Hood River

Oct 09, 2018 - National Geographic Quest

This morning we arrived at Hood River, Oregon to explore the area just on the north side of Mount Hood, located only 30 miles from the legendary volcano. The area just to the south, called Hood Valley, is an important area for growing fruit. A lot of tree fruit comes from the area, especially pears, and the orchards are loaded at this time of year. Rich volcanic soil leads to very productive farming land, with plenty of rain and sunny summers.

Today we crossed officially into western Washington and the ecosystem is very different. Large and lush forests carpet the hillside and mist clings to the cliff edges. We spent our day visiting the Western Antique Aeroplane & Automobile Museum and going hiking at a local park that was formerly a railroad line. Everyone got to visit the Draper Girls farm out in Hood Valley and taste some of their fabulous fruit and cider. In the afternoon we sailed under the picturesque Bridge of the Gods and continued downriver towards the Pacific Ocean.

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About the Author

James Hyde


James is your typical free-range Pacific Northwest outdoorsy type. Born in Seattle and reared nearby on Vashon Island, he is most comfortable in slightly cold and damp weather. James joined the Lindblad team in July 2016 as a dive buddy and has been in love with expedition travel since. On his own he has traveled to Europe, Asia, and Australia, but with Lindblad he hopes to continue his adventures across the globe, searching out the beauties of the natural world. An avid scuba diver James can’t help being excited about whales, sharks, and pinnipeds, but he will also happily bend your ear about underwater slugs and invertebrates. It’s best just to humor him about these things.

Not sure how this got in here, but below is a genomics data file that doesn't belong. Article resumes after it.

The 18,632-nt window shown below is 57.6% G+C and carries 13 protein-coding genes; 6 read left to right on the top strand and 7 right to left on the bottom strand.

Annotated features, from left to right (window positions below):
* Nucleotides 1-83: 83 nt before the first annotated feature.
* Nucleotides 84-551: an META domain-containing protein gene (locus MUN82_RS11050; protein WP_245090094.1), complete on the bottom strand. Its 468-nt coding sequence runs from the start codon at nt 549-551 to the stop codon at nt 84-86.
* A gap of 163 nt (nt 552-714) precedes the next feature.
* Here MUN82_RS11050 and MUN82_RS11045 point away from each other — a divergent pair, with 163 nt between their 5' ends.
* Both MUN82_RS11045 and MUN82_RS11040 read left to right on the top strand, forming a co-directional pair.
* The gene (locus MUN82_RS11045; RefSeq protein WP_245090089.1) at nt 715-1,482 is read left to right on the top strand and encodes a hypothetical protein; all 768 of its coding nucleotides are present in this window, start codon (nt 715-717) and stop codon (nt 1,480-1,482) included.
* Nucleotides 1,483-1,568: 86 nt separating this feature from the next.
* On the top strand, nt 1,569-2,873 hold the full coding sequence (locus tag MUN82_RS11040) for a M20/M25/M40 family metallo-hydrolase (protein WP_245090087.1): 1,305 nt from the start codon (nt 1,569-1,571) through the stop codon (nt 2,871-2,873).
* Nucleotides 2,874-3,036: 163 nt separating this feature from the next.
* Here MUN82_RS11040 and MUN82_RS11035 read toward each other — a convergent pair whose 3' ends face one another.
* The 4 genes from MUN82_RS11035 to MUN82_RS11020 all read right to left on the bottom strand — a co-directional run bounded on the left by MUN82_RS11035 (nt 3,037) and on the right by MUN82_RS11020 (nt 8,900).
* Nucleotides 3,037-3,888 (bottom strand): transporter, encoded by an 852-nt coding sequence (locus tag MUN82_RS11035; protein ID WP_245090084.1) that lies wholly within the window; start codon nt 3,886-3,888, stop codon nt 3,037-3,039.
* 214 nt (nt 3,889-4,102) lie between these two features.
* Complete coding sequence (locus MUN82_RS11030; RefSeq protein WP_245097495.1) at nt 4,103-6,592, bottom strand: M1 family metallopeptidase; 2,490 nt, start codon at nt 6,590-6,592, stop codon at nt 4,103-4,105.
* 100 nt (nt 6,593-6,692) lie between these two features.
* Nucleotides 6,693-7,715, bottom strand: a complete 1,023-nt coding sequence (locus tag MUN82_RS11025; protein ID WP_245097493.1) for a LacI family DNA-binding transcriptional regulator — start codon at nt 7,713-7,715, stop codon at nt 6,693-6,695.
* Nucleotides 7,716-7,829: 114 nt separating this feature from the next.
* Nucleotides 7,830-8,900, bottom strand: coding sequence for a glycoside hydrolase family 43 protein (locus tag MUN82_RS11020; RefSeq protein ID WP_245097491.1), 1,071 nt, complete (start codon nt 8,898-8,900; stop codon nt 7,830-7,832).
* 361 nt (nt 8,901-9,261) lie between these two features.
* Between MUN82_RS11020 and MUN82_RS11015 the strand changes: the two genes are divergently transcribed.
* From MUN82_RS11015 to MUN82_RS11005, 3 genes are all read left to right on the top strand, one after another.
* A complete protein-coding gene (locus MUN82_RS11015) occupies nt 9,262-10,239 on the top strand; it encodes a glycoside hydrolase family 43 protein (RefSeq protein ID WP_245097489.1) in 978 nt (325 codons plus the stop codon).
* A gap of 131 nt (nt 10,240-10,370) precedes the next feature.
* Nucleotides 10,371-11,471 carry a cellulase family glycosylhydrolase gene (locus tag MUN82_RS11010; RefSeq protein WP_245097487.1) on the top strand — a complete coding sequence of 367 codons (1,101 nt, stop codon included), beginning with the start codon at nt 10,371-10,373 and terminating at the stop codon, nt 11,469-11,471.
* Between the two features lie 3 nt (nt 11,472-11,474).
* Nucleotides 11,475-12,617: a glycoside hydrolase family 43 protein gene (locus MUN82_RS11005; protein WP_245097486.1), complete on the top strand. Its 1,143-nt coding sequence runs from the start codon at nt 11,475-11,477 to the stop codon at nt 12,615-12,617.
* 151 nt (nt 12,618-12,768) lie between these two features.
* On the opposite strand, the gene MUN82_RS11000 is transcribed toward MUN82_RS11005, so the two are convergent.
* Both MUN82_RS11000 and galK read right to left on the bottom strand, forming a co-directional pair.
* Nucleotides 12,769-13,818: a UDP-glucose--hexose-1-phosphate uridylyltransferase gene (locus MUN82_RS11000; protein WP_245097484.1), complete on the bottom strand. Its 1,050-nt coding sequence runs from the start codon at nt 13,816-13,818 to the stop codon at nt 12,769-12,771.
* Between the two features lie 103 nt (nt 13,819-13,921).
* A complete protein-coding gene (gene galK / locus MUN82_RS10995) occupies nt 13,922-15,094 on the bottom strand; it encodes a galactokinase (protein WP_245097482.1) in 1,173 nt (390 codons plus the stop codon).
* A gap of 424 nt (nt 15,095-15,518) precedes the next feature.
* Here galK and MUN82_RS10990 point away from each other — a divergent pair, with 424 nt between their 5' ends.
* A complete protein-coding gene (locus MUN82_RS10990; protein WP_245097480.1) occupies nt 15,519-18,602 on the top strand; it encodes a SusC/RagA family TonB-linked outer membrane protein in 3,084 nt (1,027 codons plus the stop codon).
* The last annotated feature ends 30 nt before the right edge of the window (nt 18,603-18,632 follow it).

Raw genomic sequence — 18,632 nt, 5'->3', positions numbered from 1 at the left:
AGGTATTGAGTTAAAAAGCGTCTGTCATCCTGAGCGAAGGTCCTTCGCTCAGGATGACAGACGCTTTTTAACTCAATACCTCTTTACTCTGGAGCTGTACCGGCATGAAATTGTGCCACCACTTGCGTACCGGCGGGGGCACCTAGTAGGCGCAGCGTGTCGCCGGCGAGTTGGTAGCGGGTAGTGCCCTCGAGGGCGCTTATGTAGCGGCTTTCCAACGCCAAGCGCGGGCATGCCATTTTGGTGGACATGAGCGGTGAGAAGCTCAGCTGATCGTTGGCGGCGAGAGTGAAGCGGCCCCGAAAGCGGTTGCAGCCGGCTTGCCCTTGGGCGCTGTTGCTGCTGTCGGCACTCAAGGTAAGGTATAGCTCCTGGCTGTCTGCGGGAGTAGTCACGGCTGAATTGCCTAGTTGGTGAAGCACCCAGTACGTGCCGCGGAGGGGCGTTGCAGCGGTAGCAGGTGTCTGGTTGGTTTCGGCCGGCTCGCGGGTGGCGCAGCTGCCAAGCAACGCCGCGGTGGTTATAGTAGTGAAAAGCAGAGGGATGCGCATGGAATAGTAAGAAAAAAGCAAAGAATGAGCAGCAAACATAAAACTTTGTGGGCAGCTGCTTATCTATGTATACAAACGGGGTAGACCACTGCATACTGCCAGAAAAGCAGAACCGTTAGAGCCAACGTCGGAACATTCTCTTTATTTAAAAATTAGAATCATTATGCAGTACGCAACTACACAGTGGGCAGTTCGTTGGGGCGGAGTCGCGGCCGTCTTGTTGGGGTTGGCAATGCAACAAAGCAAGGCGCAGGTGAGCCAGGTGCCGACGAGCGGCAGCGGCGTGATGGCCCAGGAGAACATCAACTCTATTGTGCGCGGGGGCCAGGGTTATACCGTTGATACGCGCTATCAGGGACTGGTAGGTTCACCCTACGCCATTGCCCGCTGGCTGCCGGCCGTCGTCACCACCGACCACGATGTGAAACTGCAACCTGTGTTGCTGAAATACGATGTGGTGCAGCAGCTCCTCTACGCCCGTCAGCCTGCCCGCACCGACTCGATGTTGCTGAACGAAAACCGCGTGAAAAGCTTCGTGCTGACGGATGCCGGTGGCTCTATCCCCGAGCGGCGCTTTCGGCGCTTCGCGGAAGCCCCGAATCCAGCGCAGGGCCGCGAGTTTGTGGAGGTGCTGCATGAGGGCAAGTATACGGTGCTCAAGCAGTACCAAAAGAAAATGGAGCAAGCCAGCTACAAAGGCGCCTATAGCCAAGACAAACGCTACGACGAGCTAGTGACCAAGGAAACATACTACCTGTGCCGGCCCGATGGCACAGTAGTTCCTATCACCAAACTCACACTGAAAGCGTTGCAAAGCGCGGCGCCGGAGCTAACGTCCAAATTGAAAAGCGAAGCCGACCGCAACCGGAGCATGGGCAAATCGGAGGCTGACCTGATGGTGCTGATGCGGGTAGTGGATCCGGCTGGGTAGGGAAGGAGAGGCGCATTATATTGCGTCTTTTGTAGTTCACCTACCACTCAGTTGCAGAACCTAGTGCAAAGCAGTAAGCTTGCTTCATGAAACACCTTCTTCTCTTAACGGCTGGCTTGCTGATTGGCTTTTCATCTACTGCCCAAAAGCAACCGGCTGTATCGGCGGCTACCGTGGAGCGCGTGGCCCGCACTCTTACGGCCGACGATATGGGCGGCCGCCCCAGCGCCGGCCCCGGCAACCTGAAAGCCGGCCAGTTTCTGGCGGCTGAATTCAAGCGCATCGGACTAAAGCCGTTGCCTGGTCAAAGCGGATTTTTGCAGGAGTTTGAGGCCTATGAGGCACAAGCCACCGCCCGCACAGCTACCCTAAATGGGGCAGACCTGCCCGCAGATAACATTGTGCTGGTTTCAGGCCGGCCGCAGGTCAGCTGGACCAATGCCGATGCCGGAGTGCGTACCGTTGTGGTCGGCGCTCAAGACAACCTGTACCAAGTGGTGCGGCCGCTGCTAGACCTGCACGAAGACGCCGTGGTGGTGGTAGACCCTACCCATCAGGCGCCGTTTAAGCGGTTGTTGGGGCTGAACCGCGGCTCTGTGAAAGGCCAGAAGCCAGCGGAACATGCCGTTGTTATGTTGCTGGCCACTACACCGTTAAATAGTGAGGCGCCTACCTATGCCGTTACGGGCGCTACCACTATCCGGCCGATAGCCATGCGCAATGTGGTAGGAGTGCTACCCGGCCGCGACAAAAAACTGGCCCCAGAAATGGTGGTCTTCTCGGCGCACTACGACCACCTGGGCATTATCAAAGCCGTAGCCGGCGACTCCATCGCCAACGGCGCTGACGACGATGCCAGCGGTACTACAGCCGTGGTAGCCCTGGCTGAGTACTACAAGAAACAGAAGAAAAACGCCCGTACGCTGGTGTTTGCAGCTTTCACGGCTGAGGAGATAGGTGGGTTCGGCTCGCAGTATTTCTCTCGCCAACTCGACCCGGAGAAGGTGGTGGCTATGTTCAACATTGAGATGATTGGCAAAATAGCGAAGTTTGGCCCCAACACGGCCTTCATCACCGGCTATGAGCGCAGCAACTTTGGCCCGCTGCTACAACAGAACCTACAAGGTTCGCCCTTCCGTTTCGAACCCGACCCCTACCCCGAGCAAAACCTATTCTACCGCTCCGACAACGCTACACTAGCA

About the Videographer

David Pickar

Video Chronicler

David Pickar is a native of Portland, Oregon. He studied anthropology at the University of Oregon, then spent several years working as a field archaeologist. Participating in excavations in countries like Jordan, Belize and Italy and in every corner of the US, allowed him to witness culture and the environment from an unusual perspective.

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